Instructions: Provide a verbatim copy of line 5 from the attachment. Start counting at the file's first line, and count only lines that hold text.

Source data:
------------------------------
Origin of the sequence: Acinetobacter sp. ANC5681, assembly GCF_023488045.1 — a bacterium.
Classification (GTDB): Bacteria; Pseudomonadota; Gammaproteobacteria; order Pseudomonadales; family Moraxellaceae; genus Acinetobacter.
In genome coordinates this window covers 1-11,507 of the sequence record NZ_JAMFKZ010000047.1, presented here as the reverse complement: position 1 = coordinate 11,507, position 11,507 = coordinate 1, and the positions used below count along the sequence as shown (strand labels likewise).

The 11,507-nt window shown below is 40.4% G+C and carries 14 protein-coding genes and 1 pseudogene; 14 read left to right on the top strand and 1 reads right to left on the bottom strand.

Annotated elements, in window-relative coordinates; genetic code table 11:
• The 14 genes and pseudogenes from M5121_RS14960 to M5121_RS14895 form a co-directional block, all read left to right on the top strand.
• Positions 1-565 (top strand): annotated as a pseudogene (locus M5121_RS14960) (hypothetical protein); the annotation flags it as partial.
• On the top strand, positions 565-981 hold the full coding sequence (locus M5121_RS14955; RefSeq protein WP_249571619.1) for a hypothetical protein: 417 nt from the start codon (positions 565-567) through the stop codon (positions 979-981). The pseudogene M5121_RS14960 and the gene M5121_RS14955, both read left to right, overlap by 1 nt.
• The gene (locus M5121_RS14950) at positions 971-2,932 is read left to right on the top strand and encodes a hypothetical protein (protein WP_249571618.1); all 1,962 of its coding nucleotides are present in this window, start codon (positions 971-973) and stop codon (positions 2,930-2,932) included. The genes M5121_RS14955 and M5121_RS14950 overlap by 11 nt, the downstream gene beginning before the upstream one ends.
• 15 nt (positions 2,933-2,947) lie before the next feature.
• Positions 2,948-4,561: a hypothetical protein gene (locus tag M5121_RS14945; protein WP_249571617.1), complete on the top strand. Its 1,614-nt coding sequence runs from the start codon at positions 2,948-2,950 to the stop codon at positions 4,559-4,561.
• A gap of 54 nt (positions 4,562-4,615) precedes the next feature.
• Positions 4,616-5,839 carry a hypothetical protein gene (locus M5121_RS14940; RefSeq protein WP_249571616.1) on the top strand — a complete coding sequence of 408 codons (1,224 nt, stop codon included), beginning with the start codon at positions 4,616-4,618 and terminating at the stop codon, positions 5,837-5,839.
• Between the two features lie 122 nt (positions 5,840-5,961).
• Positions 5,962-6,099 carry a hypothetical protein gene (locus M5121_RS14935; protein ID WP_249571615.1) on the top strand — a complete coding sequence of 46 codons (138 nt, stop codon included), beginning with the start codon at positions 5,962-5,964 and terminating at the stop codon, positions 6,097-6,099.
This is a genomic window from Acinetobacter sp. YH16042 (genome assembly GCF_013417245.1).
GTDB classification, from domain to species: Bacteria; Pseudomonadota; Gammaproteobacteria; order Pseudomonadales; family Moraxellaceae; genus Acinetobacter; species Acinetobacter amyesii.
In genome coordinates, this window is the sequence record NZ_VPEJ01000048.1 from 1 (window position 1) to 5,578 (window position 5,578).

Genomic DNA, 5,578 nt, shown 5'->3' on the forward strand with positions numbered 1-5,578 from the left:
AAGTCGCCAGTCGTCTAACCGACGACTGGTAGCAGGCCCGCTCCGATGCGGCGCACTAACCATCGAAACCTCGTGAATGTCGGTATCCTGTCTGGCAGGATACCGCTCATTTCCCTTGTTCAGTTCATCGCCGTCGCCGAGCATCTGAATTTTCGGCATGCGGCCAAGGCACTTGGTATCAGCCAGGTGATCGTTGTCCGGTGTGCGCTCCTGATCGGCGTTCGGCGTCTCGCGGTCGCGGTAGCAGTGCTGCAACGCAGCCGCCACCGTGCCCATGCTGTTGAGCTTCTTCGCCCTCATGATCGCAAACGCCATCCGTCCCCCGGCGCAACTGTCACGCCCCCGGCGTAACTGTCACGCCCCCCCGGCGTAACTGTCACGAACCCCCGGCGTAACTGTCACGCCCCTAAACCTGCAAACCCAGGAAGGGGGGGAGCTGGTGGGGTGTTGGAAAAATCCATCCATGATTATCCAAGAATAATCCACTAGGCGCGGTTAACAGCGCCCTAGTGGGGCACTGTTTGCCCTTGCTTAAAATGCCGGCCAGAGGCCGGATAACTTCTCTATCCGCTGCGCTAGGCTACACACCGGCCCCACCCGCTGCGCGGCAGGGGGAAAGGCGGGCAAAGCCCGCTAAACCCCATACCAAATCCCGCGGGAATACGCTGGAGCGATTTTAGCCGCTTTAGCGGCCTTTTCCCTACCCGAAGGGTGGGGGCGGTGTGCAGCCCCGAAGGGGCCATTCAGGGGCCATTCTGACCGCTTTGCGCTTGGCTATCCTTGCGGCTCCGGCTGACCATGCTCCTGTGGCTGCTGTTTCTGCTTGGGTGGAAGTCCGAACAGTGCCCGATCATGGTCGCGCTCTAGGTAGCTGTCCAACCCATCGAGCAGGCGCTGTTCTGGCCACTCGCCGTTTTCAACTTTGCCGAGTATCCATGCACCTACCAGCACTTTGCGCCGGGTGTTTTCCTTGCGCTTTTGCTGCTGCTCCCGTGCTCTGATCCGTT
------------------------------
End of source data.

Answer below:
Annotated elements, in window-relative coordinates; genetic code table 11: